Digital cameras (Martin Healey)

While digital cameras have very little direct importance to corporate IT, there are probably some lessons to be learnt from the evolving situation (although I'm not sure what).

The recent announcement that Kodak are to make up to 15,000 people redundant around the world, largely because they are to stop selling film cameras, but also we must assume because the advent of the digital camera has reduced the demand for printing materials. However I fear that this is hiding a more common problem, the end of a product life cycle. Kodak pioneered the ill-fated APS camera system and must have invested heavily in it. There were significant sales for a few years, but APS failed to take off and sales simply stalled, which will account for some of the lay-offs. The first lesson then is not to introduce a new technology when a better one is just around the corner!
While professional digital cameras have a role to play, it is the development of digital replacements for the "point-and-shoot" pocket cameras that has created the bulk market. That in turn is a spin-off from the domestic PC, without which the digital camera would have remained a specialist, low volume product. The problem now however is the same one that faces the PC and mobile phone markets, which is how to generate a further market. At the moment this is not too difficult because there is such a rapid rate of improvement in price performance, but it may not be so easy to maintain future growth.
Few will admit it but digital cameras are a big disappointment to many, if not most, users; they have serious shortcomings. They are quite difficult to use; like mobile phones they are far too complex, while the combination of a complex camera and complex PC software is discouraging to the less technically minded masses. Downloading from the camera, simple processing of the images is not too difficult but printing is! Prints made on a PC printer are a lot more expensive than those processed from negative films, although this can be offset by selective printing to some extent. Digital cameras are also irritatingly slow. An alternative is to avoid prints and to use PC based presentations, which is as anti-social as the old 35mm slide projectors, without the quality.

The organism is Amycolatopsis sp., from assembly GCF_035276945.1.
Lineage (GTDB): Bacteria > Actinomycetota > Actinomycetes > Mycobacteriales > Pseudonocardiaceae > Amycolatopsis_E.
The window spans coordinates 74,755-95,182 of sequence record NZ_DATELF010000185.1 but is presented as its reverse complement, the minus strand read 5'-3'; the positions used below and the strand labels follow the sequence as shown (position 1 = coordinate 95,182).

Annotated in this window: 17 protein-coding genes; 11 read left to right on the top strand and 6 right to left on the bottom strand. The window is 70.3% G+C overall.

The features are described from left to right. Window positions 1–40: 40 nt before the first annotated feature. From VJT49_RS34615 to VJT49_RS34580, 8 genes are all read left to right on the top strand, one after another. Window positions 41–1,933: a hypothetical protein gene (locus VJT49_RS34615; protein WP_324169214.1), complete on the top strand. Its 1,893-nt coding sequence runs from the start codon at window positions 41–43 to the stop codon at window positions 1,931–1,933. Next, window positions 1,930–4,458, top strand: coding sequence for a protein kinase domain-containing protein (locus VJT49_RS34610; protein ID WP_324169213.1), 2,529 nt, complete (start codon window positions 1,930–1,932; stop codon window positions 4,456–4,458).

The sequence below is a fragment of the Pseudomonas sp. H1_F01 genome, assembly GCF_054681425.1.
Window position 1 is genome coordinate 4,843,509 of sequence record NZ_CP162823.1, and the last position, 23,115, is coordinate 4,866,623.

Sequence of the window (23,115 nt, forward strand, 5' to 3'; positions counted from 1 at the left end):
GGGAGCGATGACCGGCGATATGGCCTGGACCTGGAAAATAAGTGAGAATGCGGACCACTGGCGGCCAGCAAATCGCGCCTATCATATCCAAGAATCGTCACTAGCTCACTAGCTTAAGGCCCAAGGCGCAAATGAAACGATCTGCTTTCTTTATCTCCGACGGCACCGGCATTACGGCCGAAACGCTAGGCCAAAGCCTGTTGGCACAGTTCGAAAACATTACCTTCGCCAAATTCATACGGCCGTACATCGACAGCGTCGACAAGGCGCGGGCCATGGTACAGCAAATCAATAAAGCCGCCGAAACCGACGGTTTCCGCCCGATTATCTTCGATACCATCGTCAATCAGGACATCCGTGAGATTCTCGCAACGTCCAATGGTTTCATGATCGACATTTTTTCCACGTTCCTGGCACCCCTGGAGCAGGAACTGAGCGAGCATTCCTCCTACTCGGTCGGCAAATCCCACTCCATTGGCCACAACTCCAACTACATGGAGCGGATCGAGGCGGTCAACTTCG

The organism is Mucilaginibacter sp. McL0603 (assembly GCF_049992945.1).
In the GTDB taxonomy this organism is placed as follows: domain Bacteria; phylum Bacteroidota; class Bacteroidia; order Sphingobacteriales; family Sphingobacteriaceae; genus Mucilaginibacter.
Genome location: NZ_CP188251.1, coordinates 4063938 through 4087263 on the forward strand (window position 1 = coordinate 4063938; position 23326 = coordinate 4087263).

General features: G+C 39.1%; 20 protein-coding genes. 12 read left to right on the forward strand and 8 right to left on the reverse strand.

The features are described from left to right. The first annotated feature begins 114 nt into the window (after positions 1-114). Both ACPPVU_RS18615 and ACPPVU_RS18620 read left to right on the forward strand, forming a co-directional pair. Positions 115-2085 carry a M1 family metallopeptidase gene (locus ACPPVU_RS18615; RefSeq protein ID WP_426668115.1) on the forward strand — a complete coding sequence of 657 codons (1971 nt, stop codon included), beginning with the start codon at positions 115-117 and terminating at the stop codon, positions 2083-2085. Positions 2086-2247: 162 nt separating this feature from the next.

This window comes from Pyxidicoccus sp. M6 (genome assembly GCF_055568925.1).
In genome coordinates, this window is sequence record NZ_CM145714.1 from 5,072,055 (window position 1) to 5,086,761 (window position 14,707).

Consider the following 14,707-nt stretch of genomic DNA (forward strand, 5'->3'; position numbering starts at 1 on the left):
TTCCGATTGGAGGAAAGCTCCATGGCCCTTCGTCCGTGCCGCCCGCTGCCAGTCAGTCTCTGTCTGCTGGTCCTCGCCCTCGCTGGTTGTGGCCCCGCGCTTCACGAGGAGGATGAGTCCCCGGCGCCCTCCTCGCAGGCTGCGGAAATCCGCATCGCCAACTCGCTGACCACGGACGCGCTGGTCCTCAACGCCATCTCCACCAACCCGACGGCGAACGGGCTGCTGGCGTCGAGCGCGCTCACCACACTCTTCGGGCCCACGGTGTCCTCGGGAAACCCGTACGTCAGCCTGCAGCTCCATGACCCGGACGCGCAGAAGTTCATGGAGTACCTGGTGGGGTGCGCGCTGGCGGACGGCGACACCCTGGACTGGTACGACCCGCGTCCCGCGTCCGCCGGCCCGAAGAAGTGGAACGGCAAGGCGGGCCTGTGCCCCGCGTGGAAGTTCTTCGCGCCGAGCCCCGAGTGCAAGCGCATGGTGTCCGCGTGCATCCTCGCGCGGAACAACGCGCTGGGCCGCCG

There are some very expensive digital cameras (I have been looking enviously at a Cannon SLR which would use the same lenses as my EOS film camera) which nevertheless give some encouraging pointers to the future. These have an image the same size as a 35mm camera (the CCD in normal digital cameras is smaller than the 35mm image)and are fast in operation. It follows that it won't take many years before Cannon, Nikon, etc. are producing products priced akin to the current range of film cameras. The question is however whether users will still be keen enough to follow the mobile phone and PC markets and buy regular replacements? The second lesson then is not to get involved with gimmicks; the simpler the better! Search for improvements in speed and quality, not yet more unusable features.
There is one other feature of a digital camera that needs some care, the "digital zoom". This is simply a cropping of the image inside the camera. Since most users will extract the images to a PC, cropping can be far better done then using software; unless the images are sent directly to a printing lab, with no processing, don't ever use digital (as opposed to optical) zoom.
The cameras themselves are one thing, but impact on the service industry must be considered next.< BR>
Martin Healey, pioneer development Intel-based computers en c/s-architecture. Director of a number of IT specialist companies and an Emeritus Professor of the University of Wales.


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article 2004-02-13T00:00:00.000Z Martin Healey
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